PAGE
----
I am so happy and so wretched. Thank you for being with me despite my weird appearance. I have always looked like this. Strawberry-blond with one brown eye and one green. As if that isn’t weird enough, I have this very thin face and … everything. Cherry and me looked the same.
I’ve been creating music as usual. I’ll play abstract for hours, recording. When good bits happen I try to develop them but even if it all goes bad or out of my head – it’s there and I can go back to it.
My cloud backups are overloaded with stuff I’ll never use because I’d have to live three thousand years to work at it all. I’m the busker from hell – if you’re another busker. I play quietly but draw the biggest crowds, totally silent crowds. It’s not that I’m better in any way … it’s because recently there has been an … echo … in my music. It comes from a void inside me that’s … bigger than me.
Maybe I can tell you why – why everything.
Years ago I fell asleep still recording as I often do. Instead of endless breathing, very thin nose remember, I was humming in my sleep. Hearing this was the second biggest shock I can remember. I knew those tunes but they were not mine. My twin sister used to hum all the time. They’re children’s tunes. I think they’re probably on every child’s lips at some point, always were, right around the world for ever. You can hear them when little children play together. You can hear them when you’re passing a playground, even taunts and teasing can have the same note progressions.
We were five when the barn we were staying in… Sorry, bear with me, this is really hard. It collapsed, right? She died. Twin sister. You’ve spent five years more or less in sight of each other or holding hands, sleeping beside each other … you shared a womb. You’re tangled in so many ways. Gods, we even potty trained together – if you can call it that in the woods. I suppose being a twin is the other thing I should have let you know before I started this.
We used to play on whistles made of willow. Mum made them in the spring. The whistles are really important.
The reason that particular recording completely changed my life is those phrases and what she did with them are the only perfect memory I have of her. Yes, there are photos, but few. Our family was very poor, more or less homeless, and rarely had a way of possessing or charging anything which could take a picture.
Cherry used to hum those notes a lot and add nonsense words like some language we’d never heard. Hearing myself repeat them while sleeping was like having my heart punched and wrung out. I’d forgotten them! How could that have happened? It doesn’t seem possible and felt like I’d betrayed her in some way. Think about it. I doubt if anyone in the world knows those words except me. Sometimes I wonder if I sang them too, while sleeping, but I wouldn’t know, would I?
After months, day after day, of trying to get her half-remembered notes right – and in the right orders – I felt I had made a connection with her. I had rescued something so precious and made it indestructible. That was my most important thing.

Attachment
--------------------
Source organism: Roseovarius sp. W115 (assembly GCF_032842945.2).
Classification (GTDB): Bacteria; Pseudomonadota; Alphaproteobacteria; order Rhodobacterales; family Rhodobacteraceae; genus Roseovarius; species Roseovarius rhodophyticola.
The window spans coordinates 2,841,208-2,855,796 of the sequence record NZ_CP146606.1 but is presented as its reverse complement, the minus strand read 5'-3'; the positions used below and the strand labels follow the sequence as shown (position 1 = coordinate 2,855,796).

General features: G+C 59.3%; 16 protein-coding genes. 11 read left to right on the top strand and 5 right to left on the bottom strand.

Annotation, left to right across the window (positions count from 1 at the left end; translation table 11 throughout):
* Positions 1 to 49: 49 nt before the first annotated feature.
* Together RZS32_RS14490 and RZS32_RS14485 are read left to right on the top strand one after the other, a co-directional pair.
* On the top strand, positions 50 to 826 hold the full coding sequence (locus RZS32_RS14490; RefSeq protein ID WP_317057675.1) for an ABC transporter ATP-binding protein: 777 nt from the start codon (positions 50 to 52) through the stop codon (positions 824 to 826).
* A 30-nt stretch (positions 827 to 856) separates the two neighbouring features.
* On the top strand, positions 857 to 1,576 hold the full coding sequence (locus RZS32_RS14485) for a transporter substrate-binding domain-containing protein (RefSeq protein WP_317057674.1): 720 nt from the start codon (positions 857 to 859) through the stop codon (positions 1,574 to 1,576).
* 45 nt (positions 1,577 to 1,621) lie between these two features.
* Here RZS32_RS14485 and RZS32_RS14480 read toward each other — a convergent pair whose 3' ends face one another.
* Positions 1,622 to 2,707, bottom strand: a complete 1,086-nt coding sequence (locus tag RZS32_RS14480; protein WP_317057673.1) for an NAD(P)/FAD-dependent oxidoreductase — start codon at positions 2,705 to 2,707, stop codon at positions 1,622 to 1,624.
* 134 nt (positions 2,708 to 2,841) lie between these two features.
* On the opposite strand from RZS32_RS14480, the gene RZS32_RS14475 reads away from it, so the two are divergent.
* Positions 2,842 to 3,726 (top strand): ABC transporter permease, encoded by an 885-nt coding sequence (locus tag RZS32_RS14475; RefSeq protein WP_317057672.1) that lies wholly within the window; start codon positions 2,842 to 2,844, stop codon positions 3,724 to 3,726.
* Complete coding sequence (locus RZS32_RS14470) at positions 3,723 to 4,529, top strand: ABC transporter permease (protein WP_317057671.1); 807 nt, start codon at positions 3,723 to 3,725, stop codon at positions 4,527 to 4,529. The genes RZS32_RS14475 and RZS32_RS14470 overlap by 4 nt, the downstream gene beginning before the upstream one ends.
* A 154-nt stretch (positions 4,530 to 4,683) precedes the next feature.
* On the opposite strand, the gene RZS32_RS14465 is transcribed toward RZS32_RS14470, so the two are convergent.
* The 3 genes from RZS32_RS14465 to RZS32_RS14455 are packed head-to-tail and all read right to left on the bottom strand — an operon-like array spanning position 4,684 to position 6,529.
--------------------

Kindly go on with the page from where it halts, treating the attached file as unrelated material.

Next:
When a twin dies, you don’t lose half of you. You lose nearly everything. It’s not about numbers and people. You see, there is the relationship between you, the communication, the understanding. You lose all that.
It wasn’t until Cherry died that I realised everyone who is not a twin … is alone.
The next thing was I started composing pieces with the stuff she hummed. These are the tunes that draw crowds like everyone can’t help being sucked back to being a tiny child again. You know, that thing children have, the awe, the wonder, the bigness and brightness of everything.
Look, you’re going to think I’m mad and I don’t care if I am after what happened today. But I practised those notes on my flute again and again. You can’t sing into a flute but you can wish Cherry into it. It’s a bit hard. It’s so hard, just another load of things to concentrate on as if there weren’t enough already.
But over nearly four years I’ve got closer and closer, by the tiniest bits … and with so much backsliding because I got it the wrong way or my head was overloaded.
Sometimes at night I thought she was even in the same room as me, getting closer. The faintest sounds of an oboe, like she was playing one, trying too, pulling me to her.
Today in the street I … we … got it right. Some people say they saw her shadow. I’m not sure if they did. I wasn’t really listening to them. I was dizzy with joy. I know it was her. She was there with a man pushing a baby buggy amongst the crowd. It was her but like a ghost; they all were. She came forward and danced, playing an oboe and crying like I was. Long hair in the sun, the too-thin face, the beautiful eyes. She’s grown up! Behind her tears was joy. I think she’s happy, has a family. She’ll want me to be happy too. The thing is … hang on a bit … the thing is… Look, I know now she’s been trying for years too, as hard as me. Give me a second…
Thanks. Your hand is so warm. Now I’ve, Cherry and me, have made contact, know each other are OK even if we are in different worlds, I think I can relax a bit. Seeing her is a tricky thing like a magic spell and I think it can only be done when we’re both playing. She’ll be busy with a family. It’s going to be hard to catch even a brief glimpse of her now and again – like I got today.
But … and this is me taking a huge step here … I can loosen up a bit now.
I’ve never ever told anyone anything about this before … there hasn’t been the… Or … or the closeness. I like you for your kindness and warmth. I don’t even know your name yet. I’m not doing… Are you doing…? Are you free to go for a walk or get a cup of tea or something?
©Gary Bonn, 2018
An Anthology of Gary’s Short Stories